PRODUCTS AND SERVICES RECOMMENDATION SYSTEMS IN E-COMMERCE. RECOMMENDATION METHODS, ALGORITHMS, AND MEASURES OF THEIR EFFECTIVENESS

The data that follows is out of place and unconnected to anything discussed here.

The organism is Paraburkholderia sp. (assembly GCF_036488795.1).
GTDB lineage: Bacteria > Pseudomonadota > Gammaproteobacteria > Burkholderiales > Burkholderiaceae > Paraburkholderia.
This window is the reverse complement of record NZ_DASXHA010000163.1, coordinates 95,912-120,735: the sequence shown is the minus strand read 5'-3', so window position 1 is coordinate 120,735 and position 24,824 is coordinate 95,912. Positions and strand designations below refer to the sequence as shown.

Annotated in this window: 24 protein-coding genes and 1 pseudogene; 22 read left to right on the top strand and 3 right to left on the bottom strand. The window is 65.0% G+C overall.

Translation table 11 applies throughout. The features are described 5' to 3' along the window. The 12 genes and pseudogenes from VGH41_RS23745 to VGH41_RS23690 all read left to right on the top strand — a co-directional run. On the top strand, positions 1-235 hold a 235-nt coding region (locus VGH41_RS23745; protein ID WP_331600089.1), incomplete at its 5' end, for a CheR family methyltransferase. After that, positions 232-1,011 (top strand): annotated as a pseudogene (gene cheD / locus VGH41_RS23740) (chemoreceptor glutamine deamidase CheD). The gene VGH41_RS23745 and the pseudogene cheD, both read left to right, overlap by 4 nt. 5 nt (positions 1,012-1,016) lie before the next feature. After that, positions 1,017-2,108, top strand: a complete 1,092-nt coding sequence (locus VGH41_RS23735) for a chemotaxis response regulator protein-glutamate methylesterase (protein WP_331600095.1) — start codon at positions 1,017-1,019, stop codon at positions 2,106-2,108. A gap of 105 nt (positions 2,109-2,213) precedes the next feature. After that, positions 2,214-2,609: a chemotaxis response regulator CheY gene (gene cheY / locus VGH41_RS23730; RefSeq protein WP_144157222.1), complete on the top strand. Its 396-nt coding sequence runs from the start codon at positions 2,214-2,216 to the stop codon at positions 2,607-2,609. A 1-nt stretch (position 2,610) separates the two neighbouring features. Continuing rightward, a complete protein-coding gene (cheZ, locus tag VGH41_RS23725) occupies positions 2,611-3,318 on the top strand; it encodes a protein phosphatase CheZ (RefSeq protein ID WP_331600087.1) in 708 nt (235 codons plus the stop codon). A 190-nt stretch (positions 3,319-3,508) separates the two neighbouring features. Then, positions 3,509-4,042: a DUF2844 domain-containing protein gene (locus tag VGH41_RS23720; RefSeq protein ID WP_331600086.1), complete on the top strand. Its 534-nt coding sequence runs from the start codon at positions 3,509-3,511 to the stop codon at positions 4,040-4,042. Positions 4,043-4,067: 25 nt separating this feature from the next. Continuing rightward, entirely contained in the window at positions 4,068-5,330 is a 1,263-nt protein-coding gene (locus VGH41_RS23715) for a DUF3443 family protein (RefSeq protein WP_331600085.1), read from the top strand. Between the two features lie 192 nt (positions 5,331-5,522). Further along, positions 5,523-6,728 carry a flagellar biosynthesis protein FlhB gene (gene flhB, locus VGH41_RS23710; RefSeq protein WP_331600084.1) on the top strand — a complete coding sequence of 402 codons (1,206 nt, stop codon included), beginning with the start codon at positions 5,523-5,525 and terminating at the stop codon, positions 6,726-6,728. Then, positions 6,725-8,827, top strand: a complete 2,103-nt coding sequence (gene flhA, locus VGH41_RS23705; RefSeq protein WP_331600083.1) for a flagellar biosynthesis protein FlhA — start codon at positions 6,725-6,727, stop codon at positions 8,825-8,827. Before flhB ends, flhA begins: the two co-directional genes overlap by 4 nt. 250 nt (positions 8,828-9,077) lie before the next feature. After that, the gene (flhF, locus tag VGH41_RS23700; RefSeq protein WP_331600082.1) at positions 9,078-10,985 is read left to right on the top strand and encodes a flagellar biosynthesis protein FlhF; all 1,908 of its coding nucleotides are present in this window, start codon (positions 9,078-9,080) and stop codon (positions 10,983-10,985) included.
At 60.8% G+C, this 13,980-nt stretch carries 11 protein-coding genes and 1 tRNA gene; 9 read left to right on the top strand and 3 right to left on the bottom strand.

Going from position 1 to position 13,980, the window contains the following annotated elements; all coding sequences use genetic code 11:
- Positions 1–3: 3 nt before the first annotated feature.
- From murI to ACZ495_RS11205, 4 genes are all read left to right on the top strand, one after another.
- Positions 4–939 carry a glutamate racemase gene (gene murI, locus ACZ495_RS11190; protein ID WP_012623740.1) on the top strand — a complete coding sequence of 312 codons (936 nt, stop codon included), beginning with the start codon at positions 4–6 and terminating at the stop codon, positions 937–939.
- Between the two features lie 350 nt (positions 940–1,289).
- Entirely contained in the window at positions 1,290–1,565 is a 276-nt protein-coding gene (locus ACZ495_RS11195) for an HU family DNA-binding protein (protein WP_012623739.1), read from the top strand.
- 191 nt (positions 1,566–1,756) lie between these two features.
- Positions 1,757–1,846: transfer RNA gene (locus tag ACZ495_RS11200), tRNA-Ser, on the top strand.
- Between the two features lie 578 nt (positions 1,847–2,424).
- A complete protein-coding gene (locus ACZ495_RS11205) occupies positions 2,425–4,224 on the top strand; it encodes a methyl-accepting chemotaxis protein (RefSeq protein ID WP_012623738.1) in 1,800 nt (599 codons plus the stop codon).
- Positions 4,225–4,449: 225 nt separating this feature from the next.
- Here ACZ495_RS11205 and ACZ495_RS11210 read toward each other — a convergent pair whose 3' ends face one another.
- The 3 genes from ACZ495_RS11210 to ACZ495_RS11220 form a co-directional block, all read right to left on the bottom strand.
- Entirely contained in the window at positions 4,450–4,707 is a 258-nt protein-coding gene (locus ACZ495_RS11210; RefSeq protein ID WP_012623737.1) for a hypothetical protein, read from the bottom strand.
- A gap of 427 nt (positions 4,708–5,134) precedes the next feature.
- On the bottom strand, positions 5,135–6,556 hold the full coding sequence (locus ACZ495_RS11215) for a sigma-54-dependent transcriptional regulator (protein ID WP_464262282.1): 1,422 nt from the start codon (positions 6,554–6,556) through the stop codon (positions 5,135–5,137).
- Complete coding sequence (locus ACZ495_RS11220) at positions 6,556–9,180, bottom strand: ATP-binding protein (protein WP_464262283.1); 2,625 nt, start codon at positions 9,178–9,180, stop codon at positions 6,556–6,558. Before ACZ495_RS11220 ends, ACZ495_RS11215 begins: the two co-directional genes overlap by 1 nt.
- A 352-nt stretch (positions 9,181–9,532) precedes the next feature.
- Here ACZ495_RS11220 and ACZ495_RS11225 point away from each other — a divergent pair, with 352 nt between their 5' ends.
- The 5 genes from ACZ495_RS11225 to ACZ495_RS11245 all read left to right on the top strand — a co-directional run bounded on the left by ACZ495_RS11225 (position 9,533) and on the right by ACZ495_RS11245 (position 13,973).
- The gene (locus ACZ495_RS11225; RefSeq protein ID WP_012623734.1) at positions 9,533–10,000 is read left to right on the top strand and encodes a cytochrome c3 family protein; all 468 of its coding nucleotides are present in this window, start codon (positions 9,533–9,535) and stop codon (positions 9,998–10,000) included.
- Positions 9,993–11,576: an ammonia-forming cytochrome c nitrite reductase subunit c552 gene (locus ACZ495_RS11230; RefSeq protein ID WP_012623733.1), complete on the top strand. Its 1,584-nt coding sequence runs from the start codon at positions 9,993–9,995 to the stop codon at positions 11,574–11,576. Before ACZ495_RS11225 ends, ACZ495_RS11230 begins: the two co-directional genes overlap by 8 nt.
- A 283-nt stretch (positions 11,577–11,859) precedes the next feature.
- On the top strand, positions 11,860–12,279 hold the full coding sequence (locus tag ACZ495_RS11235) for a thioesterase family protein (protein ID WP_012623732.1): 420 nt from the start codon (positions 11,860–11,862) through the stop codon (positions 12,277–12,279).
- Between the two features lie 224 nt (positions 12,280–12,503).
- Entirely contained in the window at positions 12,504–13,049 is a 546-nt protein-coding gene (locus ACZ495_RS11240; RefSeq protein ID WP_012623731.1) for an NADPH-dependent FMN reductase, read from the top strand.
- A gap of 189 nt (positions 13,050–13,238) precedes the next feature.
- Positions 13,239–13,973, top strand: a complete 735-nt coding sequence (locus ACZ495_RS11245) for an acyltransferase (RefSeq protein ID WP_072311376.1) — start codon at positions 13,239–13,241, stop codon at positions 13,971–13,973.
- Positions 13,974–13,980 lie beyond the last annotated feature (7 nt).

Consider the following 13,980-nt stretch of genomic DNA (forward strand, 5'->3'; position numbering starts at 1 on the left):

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1 INFORMATYKA EKONOMICZNA BUSINESS INFORMATICS 1(31) 2014 ISSN Mirosława Lasek, Dominik Kosieradzki University of Warsaw PRODUCTS AND SERVICES RECOMMENDATION SYSTEMS IN E-COMMERCE. RECOMMENDATION METHODS, ALGORITHMS, AND MEASURES OF THEIR EFFECTIVENESS Summary: The article concerns products and services recommendation systems in e- commerce which have become increasingly important for both consumers and retailers. The methods used for the recommendation of products and services, as well as the algorithms used to implement them, are presented in the article. Particular attention was paid to the problems of testing the suitability of algorithms, along with the effectiveness measures of the applications of the methods and algorithms. Keywords: recommendation systems, recommender systems, recommendation methods, recommendation algorithms, collaborative filtering, content-based filtering, memory-based algorithms, model-based algorithms, predictive accuracy metrics, classification accuracy metrics, rank accuracy metrics. DOI: /ie Introduction Electronic commerce constitutes an immense branch of the global economy and it is still growing in a very dynamic manner. More and more consumers eagerly use online retail stores due to their convenient use and easy access to products and services that are not available in local stores. Thanks to contemporary logistics and distribution possibilities, any product can be easily delivered to almost any address in the world. This creates a great opportunity for retailers whose target group may be dispersed around the world, as well as for producers of niche products operating on limited local markets. Access to the electronic market allows to diversify the offered products and services. According to the data from 2004, as much as 25% of products available through the Amazon online retail store were not available at their local counterparts [Anderson 2004].